BERLIN, June 3 Chancellor Angela Merkel's
cabinet will agree on Wednesday to make the approval process for
politically-sensitive arms exports more transparent, coalition
sources said, following a domestic backlash against rising
German sales to problem regions.
The Federal Security Council, a government committee that
meets in secret and includes the chancellor and cabinet members,
has responsibility for approving exports of military equipment
to areas of the world that are particularly delicate.
But until now the government was only obliged to report on
sales once a year in its annual arms report. Under the planned
changes, the Bundestag lower house of parliament will have to be
informed of such approvals within days, the sources said.
Germany was the third largest arms exporter in the world
after the United States and Russia from 2008 to 2012.
As sales totals have grown and a larger number of arms been
sent outside the European Union and NATO, to potentially
unstable regions, they have attracted more scrutiny in Germany,
a country still sensitive about its Nazi past and the role of
its arms makers in fuelling 19th and 20th century wars.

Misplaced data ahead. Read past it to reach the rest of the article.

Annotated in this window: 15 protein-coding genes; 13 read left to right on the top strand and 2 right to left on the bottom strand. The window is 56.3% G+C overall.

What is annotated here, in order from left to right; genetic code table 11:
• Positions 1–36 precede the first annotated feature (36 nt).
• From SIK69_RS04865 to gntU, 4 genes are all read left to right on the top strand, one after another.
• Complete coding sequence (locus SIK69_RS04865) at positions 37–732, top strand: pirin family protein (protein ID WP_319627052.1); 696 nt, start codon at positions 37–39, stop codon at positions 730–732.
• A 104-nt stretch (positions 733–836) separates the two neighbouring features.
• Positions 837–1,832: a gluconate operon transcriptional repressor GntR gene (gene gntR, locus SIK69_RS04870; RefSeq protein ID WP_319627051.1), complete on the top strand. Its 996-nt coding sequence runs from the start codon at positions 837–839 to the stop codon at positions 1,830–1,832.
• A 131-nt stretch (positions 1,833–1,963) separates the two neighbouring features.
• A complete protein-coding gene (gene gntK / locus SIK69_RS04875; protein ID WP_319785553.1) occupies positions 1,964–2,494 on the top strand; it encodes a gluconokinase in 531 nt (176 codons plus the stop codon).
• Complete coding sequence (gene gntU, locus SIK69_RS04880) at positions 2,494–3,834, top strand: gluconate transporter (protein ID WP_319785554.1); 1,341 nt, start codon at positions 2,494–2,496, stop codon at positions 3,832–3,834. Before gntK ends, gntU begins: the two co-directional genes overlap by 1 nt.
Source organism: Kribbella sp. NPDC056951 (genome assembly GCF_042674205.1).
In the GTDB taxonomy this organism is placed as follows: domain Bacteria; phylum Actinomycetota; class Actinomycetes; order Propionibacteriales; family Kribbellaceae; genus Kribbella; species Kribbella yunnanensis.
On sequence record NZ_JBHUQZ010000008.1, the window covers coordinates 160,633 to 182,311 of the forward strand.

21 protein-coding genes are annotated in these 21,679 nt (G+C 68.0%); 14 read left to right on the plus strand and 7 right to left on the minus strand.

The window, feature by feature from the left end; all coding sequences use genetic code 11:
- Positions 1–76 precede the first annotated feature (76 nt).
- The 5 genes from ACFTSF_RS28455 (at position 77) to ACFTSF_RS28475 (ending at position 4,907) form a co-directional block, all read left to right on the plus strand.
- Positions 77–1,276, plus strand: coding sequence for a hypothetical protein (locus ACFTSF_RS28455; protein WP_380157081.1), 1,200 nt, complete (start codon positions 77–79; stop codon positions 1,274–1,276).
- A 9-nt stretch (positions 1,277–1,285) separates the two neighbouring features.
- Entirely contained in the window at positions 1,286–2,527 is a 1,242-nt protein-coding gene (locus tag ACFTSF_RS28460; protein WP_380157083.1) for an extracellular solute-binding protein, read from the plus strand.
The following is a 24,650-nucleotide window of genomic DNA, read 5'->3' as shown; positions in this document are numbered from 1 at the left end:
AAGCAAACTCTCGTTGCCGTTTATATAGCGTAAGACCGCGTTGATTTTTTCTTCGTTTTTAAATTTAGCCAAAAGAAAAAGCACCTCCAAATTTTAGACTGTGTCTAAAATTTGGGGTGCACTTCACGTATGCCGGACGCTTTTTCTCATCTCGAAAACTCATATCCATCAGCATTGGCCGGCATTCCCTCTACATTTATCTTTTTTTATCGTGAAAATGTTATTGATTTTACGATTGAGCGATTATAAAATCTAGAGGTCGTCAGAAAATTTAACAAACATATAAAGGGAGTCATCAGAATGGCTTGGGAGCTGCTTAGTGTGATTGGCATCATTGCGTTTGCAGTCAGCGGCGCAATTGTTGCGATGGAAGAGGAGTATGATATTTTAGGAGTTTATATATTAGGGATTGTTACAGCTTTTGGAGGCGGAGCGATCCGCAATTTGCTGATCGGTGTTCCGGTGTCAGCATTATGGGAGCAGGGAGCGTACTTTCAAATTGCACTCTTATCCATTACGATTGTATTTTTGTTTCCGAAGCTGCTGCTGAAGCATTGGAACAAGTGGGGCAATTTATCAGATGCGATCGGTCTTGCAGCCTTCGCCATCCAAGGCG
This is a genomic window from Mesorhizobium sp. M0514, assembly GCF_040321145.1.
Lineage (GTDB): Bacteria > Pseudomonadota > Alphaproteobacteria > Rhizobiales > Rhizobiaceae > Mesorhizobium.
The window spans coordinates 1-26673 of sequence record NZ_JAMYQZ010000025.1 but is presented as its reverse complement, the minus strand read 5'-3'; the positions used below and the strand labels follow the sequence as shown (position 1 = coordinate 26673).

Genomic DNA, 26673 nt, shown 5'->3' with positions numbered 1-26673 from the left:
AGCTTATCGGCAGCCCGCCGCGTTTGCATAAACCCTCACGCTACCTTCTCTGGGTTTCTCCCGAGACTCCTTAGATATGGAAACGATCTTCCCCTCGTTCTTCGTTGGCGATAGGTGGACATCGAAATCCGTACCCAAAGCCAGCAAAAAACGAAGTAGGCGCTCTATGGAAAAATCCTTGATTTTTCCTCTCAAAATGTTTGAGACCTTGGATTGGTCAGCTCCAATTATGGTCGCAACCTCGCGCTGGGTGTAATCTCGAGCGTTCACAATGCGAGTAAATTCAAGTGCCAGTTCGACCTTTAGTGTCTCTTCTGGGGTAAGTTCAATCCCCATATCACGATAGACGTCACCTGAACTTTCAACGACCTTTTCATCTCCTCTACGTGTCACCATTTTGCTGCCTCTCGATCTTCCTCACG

Last month, data was released showing German exports of
small arms and light weapons (SALW) rose 43 percent to a record
135.1 million euros last year, driven by sharp increases to
Middle East states like Saudi Arabia.
German Economy Minister Sigmar Gabriel, whose Social
Democrats (SPD) are in coalition with Merkel's conservatives,
has vowed a much more cautious approach to licensing arms
exports, unnerving Germany's defence industry.
Tom Enders, the head of Airbus group, told Reuters
in May that he was worried about Germany's increasingly
restrictive arms export policy, saying it could lead to job cuts
in Germany beyond those that the company has already planned.
(Reporting by Gernot Heller; Writing by Michelle Martin;
Editing by Noah Barkin)